Hiking to Half Dome has been on my bucket list, but after my last failed attempt in 2009 (when there were no permits or lotteries), chances were looking slim. It’s tough to get a permit nowadays, and the only harder hike to get into that we know of is the Wave. But our friends from Atlanta who happened to win the permit lottery graciously invited us to go with them. This time, with a little more preparation, we made it all the way to the top and back!
Going up to half dome, we pushed hard and made decent time. We started at the trailhead at 5:30 and made it to sub dome by 10:15 AM. We took much longer than the average hiker after factoring in an hour of hesitation at sub dome and feeling sick at the top of half dome (don’t psych yourself out like me by researching all the people who died on the trail). Going back down was also a struggle for our knees after all the stairs we climbed (anyone know knee strengthening exercises?).
The journey began when we woke up at 4, got our packs ready, and hiked toward the trailhead.
Jacob was a good husband and carried a tripod the entire hike just so I could get a couple slow shutter waterfall shots at Vernal Falls.
The squirrels were so used to being fed by humans that they kept begging for food. No fear. Get away from my snack, squirrel!
The uneven stairs getting up to sub dome were brutal, but the views were totally worth it
We stared upon the daunting cables to get to the top of Half Dome. A lot of people were turning back after getting a good look at it. I was paralyzed with fear, and it took almost an hour to muster up the courage to do it. Somehow Jacob and our friends were able to talk me into it after saying, “you’ve come up all this way.. you’re too stubborn not to go all the way up to half dome.”
The cables were the most challenging part for me. It’s supposed to take on average 20 minutes to climb the cables. It probably took us 30 minutes. Because I was so scared, I had a death grip on the cables going both directions, and it took a good amount of arm strength to pull myself up. My feet kept slipping on the granite, and the poles felt like they were coming out of the rock. Seriously, WTF!! I’m just glad I wasn’t the only one about to have a nervous breakdown and that all the people around us were so patient and supportive.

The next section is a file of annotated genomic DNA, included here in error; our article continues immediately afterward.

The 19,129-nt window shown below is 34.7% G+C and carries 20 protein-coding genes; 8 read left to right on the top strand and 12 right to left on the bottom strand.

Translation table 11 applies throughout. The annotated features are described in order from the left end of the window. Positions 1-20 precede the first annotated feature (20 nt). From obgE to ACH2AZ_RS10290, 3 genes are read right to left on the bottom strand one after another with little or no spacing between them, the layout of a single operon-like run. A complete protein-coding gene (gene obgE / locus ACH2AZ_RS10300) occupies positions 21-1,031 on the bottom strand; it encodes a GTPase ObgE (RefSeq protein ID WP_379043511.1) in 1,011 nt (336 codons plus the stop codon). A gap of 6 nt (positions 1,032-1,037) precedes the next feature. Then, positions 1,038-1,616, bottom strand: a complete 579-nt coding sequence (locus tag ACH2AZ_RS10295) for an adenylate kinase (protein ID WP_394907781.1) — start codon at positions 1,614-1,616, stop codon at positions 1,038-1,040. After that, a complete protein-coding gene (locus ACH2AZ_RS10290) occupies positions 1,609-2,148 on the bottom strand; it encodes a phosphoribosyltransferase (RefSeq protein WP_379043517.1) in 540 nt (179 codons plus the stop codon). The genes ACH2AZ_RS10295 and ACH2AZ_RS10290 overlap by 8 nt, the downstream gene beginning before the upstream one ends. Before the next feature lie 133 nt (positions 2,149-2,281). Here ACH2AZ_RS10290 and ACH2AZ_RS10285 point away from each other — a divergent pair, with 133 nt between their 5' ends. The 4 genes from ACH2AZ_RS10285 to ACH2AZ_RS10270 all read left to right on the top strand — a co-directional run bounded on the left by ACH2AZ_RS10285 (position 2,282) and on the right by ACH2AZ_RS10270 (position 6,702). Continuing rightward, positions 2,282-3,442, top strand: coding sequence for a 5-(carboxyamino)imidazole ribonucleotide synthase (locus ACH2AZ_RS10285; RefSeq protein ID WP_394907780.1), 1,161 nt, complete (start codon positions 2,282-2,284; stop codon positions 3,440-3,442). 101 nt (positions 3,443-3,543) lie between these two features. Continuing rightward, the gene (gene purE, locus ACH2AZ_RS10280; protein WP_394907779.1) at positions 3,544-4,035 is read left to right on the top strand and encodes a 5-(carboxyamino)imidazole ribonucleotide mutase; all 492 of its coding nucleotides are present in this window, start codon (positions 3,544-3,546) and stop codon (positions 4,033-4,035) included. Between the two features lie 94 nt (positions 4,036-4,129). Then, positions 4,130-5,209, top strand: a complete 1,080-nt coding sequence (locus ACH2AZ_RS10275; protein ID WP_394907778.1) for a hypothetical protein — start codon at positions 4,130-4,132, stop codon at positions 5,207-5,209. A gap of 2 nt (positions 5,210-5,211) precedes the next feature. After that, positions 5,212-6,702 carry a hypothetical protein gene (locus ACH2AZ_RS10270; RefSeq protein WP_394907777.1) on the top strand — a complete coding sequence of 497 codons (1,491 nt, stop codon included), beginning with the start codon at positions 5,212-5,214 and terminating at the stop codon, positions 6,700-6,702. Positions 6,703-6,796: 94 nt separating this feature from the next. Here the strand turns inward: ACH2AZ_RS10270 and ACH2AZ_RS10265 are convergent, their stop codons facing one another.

On the flip side, it didn’t help that a lady two people in front of us was having her own nervous breakdown = more time spent on the ropes. FUN TIMES.
You know the saying “that scared the sh*t outta me.” This might be TMI for you, but that saying was true for me. I pretty much had to go immediately after. Here’s me with a terrible stomach ache. ✌️
They all took these while I was sick. :( Let’s just pretend it’s Jacob and I in the photo to the left. :) It’s actually our friends but who can tell when they’re dots!
Now for the descent on the cables, which was equally terrifying. I went down backwards while Jacob went down forwards. He claims that he’s afraid of heights, and I claim to be the fearless one, but he did so much better than I did. Either way, we all made it! Hooray!
We hiked down the John Muir trail and stopped at the top of Vernal Falls where we got to dip our feet into the stream. It was a nice break before we made our way back to the Valley. We stayed on the edge of the water, but we did see others swimming. It’s frowned upon to go swimming here since a few people have fallen over the waterfall and died. Hoping we don’t see them on the news!
Here’s Vernal Fall from a distance. So much prettier with Liberty Cap!
Overall, the views were amaaaaazing! Maybe it’s because this is the first national park I’ve visited as an adult, but there’s something truly special about Yosemite. It was also nice meeting all the friendly people on the trail. Everyone was supportive and cheering each other on. I loved that about hiking at Yosemite.
If you want to learn more about the hike, you can also read How to Get Half Dome Permits + Tips for Your Hike.